Back in the month of February 2019, just after the conclusion of the second quarter, I did some travelling around – among which included a trip to Brussels to attend an event on FOSS. I’d always wanted to know what FOSS was about, but hadn’t made any real effort towards it, as is the case with most things in life that involve overcoming inertia. Given that the aptly-titled FOSDEM was just around the corner, I decided to attend it and get myself involved!
The conference was definitely worth the journey to Brussels – it led to my liking the FOSS philosophy so much and meeting such passionate people that I felt a strong surge of inspiration to really do something about it. The flame had been kindled!
Fast forward to a week later, and I’m sitting in the Software Architecture class offered by the EWI’s SE research group. The professor introduces the course, saying we’re supposed to analyze architecturally a “sufficiently complex and actively developed” open source project of our choice, and possibly even contribute to it. Perfect.
I’d already burdened myself with courses I found interesting, and taking this course would probably have forced me to drop one of them. But with the push of inspiration and some unknown force, I took Software Architecture in addition to the courses I’d already taken. I kind of forced myself to be strict about allotting time to tasks and being efficient, thus managing to hold on to everything throughout the quarter.
A bit on the topic
Back to Software Architecture now. What is it, in the first place?
Just like the concept of architecture as we usually know, software architecture involves a broad view of what a software project should look like. A software architect needs to think about how a project should be organized, the conventions to be followed, a “roadmap” of how the project should proceed, and so on. It is a very crucial role, and as the course taught us, it is one that requires a good level of experience working on software projects to develop an intuition of what good design should look like.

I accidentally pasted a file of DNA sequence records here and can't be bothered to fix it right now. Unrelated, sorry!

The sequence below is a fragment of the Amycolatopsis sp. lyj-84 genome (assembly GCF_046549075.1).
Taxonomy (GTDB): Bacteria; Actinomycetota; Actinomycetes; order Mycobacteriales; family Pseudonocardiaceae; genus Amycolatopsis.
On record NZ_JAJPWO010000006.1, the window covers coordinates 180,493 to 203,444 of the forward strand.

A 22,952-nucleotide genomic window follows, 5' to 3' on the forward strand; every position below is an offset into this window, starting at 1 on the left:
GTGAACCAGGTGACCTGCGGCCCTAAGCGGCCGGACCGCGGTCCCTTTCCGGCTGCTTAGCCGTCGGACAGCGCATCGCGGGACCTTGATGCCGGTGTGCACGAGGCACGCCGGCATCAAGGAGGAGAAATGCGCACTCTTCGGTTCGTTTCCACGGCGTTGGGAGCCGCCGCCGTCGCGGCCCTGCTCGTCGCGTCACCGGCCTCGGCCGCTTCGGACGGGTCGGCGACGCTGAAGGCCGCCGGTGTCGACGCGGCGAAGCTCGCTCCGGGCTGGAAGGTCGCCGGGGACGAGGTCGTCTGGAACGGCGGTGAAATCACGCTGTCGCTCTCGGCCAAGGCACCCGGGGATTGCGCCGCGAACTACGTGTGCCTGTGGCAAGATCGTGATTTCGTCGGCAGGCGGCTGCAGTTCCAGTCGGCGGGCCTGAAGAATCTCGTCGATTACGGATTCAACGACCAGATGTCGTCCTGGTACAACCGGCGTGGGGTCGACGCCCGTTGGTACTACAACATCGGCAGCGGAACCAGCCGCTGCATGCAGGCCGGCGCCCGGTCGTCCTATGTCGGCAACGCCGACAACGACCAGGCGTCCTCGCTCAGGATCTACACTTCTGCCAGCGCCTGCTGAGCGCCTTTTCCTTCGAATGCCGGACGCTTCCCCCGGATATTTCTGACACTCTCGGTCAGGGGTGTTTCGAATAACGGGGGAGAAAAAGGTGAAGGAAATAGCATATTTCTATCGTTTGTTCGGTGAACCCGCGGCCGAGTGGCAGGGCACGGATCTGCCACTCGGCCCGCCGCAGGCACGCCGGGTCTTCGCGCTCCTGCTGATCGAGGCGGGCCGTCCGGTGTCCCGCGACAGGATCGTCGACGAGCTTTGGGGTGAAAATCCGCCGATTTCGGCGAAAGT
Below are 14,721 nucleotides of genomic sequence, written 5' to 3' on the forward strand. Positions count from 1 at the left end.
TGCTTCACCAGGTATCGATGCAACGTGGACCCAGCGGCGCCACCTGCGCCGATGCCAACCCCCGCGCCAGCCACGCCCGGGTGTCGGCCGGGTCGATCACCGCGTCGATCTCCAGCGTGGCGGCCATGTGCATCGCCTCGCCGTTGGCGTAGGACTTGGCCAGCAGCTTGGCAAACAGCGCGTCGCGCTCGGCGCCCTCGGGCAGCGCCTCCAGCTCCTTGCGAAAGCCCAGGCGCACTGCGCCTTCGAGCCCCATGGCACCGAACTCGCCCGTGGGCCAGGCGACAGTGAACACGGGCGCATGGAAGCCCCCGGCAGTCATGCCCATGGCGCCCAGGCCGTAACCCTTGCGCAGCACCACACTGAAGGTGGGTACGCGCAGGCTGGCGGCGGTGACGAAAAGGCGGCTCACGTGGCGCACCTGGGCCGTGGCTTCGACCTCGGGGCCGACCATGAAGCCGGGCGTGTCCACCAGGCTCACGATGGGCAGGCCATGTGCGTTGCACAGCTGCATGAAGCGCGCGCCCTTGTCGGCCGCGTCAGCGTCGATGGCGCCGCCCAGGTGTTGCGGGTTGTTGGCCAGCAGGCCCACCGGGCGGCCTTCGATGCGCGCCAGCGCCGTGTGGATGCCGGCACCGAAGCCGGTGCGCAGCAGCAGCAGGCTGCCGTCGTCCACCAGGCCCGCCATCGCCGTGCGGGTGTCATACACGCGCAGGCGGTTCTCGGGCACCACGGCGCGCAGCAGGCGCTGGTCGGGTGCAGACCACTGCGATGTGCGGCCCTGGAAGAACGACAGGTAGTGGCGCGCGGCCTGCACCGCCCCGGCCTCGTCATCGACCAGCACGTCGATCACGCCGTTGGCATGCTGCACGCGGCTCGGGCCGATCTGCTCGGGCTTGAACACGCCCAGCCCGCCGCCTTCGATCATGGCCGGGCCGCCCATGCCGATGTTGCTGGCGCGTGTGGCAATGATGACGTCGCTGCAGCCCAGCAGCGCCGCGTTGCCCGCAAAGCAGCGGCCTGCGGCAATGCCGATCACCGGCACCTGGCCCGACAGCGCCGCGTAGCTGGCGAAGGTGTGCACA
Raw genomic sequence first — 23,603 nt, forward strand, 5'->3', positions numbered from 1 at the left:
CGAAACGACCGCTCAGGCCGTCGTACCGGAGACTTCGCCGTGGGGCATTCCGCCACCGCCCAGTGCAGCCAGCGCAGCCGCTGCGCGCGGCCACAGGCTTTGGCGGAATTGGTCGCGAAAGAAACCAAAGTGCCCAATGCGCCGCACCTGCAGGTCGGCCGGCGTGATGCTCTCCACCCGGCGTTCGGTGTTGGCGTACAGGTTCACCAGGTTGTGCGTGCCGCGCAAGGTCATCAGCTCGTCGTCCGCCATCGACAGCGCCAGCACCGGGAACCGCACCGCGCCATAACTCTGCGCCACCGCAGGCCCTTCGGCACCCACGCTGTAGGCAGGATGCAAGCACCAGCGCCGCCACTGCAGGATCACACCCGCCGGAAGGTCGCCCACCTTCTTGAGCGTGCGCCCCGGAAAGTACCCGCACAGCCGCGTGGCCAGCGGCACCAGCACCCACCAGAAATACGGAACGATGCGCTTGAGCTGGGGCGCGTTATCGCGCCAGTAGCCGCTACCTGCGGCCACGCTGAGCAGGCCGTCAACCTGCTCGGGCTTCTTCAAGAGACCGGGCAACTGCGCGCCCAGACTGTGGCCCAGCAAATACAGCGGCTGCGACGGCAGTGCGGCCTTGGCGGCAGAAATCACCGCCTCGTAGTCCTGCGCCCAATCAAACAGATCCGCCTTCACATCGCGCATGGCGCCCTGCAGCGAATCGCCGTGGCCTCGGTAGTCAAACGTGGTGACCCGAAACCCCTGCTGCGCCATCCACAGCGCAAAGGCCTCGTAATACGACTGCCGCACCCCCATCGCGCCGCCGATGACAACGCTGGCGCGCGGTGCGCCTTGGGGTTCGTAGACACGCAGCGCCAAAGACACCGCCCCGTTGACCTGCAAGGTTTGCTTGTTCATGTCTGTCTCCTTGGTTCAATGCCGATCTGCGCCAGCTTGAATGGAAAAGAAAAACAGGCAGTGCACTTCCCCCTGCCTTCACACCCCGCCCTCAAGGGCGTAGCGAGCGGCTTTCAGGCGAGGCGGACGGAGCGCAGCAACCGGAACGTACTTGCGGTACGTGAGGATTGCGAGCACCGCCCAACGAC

For instance, you could build a bridge poorly just to make it work, but if you wanted to expand its width to accommodate more vehicles, your design may not work if you hadn’t taken this “broad picture” (quite literally) factor into consideration initially (due to weak materials, insufficient space, or whatever reason.)
Similarly, in software projects, you’d ideally want to think from a broad perspective while starting a project so that it is “architecturally correct.” It is definitely easier to mess up a software project’s architecture given that it’s just…software. But there are quite a lot of nuances that need to be taken care of, and there certainly is more involved than meets the eye!
The course itself
The course covered the theory of relevant topics in detail, and for our assignment we had to choose a project hosted on GitHub and analyze it from an architectural perspective based on various points taught in the lectures. My team worked on analyzing an open source game, Cataclysm: Dark Days Ahead, because…game.
We also had a whole bunch of guest lectures from various companies and researchers working on the topic, so we got a really good perspective from the industry and also got to know what sort of research goes into this field. It gave a lot to think about, and was certainly very interesting to ponder upon!
Besides, there was a bit of “meta” involved in the course, in that we had to work on our project as software architects ourselves, making use of tools like GitLab and Mattermost to carry out the various activities. It was a really exciting experience (albeit intimidating at the beginning)!
The course ended with all the groups presenting the results of their analyses and having peer discussions on various aspects. It was also a good opportunity to know a lot of people from various backgrounds with a shared interest for software architecture!
I’d highly recommend this course for students interested in knowing what it feels like to architect a software project, and the underlying philosophy. It does require putting in a lot of effort, but the experience is quite rewarding as well!
Needless to say, the organizing team did a really good job of conducting the course!